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Past Films

The Bookshop

  • Starring: Emily Mortimer, Bill Nighy, Patricia Clarkson
  • Director: Isabel Coixet
  • Genre(s): Drama
  • Rating: PG
  • Running Time: 113 min.

England, 1959. Free-spirited widow Florence Green (Emily Mortimer) risks everything to open a bookshop in a conservative East Anglian coastal town. While bringing about a surprising cultural awakening through works by Ray Bradbury and Vladimir Nabokov, she earns the polite but ruthless opposition of a local grand dame (Patricia Clarkson) and the support and affection of a reclusive book loving widower (Bill Nighy). As Florence’s obstacles amass and bear suspicious signs of a local power struggle, she is forced to ask: is there a place for a bookshop in a town that may not want one?

"Those who love books, picturesque English villages and getting lost in actors’ faces should be very happy."
- Moira Macdonald, The Seattle Times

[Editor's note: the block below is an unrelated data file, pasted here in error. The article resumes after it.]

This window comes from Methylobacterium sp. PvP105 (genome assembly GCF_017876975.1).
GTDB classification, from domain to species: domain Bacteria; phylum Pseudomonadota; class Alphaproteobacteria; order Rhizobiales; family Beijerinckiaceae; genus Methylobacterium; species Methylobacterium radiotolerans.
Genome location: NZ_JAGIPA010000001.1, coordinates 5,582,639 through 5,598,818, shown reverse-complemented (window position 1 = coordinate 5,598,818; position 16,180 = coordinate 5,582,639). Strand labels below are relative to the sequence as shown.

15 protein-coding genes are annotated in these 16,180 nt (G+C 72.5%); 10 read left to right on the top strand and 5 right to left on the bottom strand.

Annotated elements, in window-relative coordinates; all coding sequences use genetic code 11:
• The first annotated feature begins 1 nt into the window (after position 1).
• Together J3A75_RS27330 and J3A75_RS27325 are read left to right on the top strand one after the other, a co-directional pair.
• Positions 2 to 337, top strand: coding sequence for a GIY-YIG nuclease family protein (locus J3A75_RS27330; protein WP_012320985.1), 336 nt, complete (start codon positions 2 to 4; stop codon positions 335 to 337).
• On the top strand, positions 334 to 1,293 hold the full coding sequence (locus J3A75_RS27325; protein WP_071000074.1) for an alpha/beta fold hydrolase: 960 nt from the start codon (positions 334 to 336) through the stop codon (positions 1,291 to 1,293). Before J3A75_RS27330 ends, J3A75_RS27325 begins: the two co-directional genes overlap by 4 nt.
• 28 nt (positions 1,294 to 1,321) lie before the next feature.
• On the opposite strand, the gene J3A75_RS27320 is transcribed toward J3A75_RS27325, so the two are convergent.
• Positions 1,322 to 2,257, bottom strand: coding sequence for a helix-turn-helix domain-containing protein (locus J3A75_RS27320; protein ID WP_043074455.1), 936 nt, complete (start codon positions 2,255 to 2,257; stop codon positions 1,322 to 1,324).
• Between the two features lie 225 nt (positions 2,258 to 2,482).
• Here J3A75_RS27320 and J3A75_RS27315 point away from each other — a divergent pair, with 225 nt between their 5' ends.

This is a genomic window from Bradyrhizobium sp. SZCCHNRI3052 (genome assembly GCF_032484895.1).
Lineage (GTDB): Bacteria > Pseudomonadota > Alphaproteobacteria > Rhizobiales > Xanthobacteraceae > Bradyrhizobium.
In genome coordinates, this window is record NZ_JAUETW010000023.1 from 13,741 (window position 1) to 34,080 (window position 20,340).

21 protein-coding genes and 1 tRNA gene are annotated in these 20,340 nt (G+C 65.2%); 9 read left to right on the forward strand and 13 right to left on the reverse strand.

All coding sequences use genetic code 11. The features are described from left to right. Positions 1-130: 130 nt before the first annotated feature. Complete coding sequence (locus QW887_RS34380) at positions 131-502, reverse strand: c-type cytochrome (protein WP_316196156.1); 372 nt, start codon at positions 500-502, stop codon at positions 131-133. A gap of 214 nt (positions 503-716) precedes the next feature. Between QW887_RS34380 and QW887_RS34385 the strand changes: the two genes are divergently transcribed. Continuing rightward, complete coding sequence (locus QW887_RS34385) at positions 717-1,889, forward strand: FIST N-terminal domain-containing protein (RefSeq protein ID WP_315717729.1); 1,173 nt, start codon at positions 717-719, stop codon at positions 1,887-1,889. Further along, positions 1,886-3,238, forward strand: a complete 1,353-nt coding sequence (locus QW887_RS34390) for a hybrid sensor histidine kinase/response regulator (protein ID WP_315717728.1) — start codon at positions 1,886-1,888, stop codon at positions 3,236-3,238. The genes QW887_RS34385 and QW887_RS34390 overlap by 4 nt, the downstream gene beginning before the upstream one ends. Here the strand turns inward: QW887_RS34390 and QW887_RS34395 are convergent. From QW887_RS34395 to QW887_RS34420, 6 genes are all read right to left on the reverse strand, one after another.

"The Bookshop is an exquisitely understated tragicomedy. "
- Simi Horwitz, Film Journal International
"Coixet has a lyrical sense of place, and she has made a charming, well-acted adaptation that ably conjures visual pleasure out of the written word."
- Ella Taylor, NPR
"it's beautifully evocative of the musty, inviting smell of a bookshop on a cool day, or of the nostalgic pleasure of old photographs."
- Moira MacDonald, Seattle Times
"Its subversive undercurrent, embodied in fine performances by Emily Mortimer and Bill Nighy, is what makes it really interesting. "
- Jonathan Holland, The Hollywood Reporter
"Wistful but never sentimental, it quietly turns the fortunes of one little store into a comment on the fate of many."
- Jeannette Catsoulis, The New York Times
"Mostly, The Bookshop is a pretext to watch three great actors do their thing: Mortimer, as the film’s mousy but surprisingly formidable heroine; Clarkson, as her smiling adversary, Violet Gamart; and Bill Nighy, as the town’s reclusive loner — and its only voracious reader — Mr. Brundish, who comes to Florence’s aid and advocacy. "
- Michael O'Sullivan, Washington Post